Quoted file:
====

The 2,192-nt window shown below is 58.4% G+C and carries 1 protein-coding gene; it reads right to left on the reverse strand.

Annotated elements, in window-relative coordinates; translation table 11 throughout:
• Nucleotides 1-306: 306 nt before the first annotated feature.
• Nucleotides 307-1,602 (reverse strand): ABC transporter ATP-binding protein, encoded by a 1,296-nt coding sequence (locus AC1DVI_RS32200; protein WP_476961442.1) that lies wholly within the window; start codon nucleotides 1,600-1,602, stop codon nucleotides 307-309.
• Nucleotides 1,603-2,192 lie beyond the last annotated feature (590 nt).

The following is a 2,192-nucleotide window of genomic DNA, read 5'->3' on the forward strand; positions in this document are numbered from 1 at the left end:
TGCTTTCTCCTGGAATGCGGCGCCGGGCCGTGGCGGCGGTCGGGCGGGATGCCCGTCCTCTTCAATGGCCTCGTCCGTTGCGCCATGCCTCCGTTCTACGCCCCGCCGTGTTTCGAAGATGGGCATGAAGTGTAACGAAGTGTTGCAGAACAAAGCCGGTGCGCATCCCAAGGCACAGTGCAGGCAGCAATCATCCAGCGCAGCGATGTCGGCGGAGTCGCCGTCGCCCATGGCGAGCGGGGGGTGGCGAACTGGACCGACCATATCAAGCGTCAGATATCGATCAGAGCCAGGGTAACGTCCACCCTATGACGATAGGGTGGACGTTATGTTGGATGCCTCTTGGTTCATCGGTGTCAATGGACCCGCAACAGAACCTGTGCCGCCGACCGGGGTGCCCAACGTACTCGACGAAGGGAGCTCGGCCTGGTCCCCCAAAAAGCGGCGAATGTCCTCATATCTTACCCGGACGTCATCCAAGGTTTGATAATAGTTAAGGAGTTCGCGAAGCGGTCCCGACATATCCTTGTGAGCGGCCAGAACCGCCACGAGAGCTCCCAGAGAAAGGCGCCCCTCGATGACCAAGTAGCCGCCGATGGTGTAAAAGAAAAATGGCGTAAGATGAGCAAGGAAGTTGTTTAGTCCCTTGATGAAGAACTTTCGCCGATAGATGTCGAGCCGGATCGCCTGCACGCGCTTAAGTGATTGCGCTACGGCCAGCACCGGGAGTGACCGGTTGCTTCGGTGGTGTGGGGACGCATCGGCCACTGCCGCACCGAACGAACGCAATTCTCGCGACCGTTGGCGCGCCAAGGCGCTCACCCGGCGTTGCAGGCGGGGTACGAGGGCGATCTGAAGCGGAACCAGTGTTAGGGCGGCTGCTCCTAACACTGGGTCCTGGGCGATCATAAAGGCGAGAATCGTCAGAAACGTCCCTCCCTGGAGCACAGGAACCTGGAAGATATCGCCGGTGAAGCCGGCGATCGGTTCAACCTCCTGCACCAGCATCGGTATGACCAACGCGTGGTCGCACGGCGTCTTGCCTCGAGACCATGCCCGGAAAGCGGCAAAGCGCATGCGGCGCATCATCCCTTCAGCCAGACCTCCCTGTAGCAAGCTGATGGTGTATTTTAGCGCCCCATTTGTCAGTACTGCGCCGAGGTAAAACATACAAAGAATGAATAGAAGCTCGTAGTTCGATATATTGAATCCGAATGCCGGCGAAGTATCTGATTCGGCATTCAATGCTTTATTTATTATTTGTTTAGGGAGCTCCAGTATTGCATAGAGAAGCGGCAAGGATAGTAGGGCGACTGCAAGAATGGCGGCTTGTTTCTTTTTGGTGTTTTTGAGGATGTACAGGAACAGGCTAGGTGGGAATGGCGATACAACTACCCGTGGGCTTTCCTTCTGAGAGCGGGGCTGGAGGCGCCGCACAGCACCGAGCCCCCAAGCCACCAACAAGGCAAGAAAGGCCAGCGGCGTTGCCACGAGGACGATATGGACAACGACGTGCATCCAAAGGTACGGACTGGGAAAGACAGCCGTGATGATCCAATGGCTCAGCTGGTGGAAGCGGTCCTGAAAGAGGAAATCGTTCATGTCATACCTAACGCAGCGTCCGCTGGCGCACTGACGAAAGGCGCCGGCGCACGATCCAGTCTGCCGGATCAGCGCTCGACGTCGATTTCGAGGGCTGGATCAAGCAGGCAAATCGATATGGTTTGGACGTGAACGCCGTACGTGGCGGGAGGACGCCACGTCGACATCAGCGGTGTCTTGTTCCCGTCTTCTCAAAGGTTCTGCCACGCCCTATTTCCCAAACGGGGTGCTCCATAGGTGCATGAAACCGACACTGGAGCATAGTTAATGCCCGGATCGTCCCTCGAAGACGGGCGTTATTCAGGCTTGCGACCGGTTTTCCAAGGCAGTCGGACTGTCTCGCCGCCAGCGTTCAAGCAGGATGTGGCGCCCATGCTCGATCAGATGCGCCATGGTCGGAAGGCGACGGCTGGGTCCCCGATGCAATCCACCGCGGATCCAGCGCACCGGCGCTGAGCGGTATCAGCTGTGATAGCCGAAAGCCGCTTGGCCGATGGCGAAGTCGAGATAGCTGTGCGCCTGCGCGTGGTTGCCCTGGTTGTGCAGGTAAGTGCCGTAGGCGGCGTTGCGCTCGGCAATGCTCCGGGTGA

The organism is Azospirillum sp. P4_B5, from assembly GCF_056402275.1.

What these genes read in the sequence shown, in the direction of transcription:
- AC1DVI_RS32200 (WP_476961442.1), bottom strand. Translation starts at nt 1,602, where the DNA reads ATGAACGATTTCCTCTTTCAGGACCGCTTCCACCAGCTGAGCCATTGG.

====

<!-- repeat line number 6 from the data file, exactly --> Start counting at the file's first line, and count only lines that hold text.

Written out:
The following is a 2,192-nucleotide window of genomic DNA, read 5'->3' on the forward strand; positions in this document are numbered from 1 at the left end: